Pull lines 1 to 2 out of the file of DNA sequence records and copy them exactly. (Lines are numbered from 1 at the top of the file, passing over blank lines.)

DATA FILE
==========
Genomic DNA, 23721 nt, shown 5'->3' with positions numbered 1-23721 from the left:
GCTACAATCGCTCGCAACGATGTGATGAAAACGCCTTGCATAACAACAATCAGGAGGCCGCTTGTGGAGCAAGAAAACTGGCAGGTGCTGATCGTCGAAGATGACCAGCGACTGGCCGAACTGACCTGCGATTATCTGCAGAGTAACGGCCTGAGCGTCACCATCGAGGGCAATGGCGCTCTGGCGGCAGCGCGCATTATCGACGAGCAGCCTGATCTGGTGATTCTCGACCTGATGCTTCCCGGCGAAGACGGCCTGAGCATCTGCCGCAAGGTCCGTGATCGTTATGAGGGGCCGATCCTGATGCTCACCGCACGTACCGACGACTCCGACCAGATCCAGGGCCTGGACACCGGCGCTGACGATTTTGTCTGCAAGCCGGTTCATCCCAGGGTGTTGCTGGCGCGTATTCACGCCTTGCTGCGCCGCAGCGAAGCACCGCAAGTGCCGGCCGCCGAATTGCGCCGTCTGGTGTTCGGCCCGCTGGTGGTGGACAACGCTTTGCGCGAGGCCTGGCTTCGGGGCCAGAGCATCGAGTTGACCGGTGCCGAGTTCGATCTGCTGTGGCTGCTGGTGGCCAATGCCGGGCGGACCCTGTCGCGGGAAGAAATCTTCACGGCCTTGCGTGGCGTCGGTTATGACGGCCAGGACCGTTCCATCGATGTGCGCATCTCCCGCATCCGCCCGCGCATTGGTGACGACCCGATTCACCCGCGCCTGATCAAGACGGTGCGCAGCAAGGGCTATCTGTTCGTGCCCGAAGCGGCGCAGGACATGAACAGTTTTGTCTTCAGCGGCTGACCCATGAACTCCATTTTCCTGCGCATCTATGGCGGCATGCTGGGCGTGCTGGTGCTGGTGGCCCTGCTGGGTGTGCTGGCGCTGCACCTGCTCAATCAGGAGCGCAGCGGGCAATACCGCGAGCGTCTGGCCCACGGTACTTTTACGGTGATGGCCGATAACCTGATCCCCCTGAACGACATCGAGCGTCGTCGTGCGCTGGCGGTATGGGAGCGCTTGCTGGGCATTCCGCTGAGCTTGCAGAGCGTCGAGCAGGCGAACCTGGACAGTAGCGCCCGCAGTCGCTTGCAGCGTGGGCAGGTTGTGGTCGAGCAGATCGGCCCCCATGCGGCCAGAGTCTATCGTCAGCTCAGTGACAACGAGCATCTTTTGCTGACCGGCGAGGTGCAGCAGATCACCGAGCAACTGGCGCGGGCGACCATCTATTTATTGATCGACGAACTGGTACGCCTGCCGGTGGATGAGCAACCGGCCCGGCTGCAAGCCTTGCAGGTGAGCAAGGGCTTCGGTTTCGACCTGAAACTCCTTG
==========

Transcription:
Genomic DNA, 23721 nt, shown 5'->3' with positions numbered 1-23721 from the left:
GCTACAATCGCTCGCAACGATGTGATGAAAACGCCTTGCATAACAACAATCAGGAGGCCGCTTGTGGAGCAAGAAAACTGGCAGGTGCTGATCGTCGAAGATGACCAGCGACTGGCCGAACTGACCTGCGATTATCTGCAGAGTAACGGCCTGAGCGTCACCATCGAGGGCAATGGCGCTCTGGCGGCAGCGCGCATTATCGACGAGCAGCCTGATCTGGTGATTCTCGACCTGATGCTTCCCGGCGAAGACGGCCTGAGCATCTGCCGCAAGGTCCGTGATCGTTATGAGGGGCCGATCCTGATGCTCACCGCACGTACCGACGACTCCGACCAGATCCAGGGCCTGGACACCGGCGCTGACGATTTTGTCTGCAAGCCGGTTCATCCCAGGGTGTTGCTGGCGCGTATTCACGCCTTGCTGCGCCGCAGCGAAGCACCGCAAGTGCCGGCCGCCGAATTGCGCCGTCTGGTGTTCGGCCCGCTGGTGGTGGACAACGCTTTGCGCGAGGCCTGGCTTCGGGGCCAGAGCATCGAGTTGACCGGTGCCGAGTTCGATCTGCTGTGGCTGCTGGTGGCCAATGCCGGGCGGACCCTGTCGCGGGAAGAAATCTTCACGGCCTTGCGTGGCGTCGGTTATGACGGCCAGGACCGTTCCATCGATGTGCGCATCTCCCGCATCCGCCCGCGCATTGGTGACGACCCGATTCACCCGCGCCTGATCAAGACGGTGCGCAGCAAGGGCTATCTGTTCGTGCCCGAAGCGGCGCAGGACATGAACAGTTTTGTCTTCAGCGGCTGACCCATGAACTCCATTTTCCTGCGCATCTATGGCGGCATGCTGGGCGTGCTGGTGCTGGTGGCCCTGCTGGGTGTGCTGGCGCTGCACCTGCTCAATCAGGAGCGCAGCGGGCAATACCGCGAGCGTCTGGCCCACGGTACTTTTACGGTGATGGCCGATAACCTGATCCCCCTGAACGACATCGAGCGTCGTCGTGCGCTGGCGGTATGGGAGCGCTTGCTGGGCATTCCGCTGAGCTTGCAGAGCGTCGAGCAGGCGAACCTGGACAGTAGCGCCCGCAGTCGCTTGCAGCGTGGGCAGGTTGTGGTCGAGCAGATCGGCCCCCATGCGGCCAGAGTCTATCGTCAGCTCAGTGACAACGAGCATCTTTTGCTGACCGGCGAGGTGCAGCAGATCACCGAGCAACTGGCGCGGGCGACCATCTATTTATTGATCGACGAACTGGTACGCCTGCCGGTGGATGAGCAACCGGCCCGGCTGCAAGCCTTGCAGGTGAGCAAGGGCTTCGGTTTCGACCTGAAACTCCTTG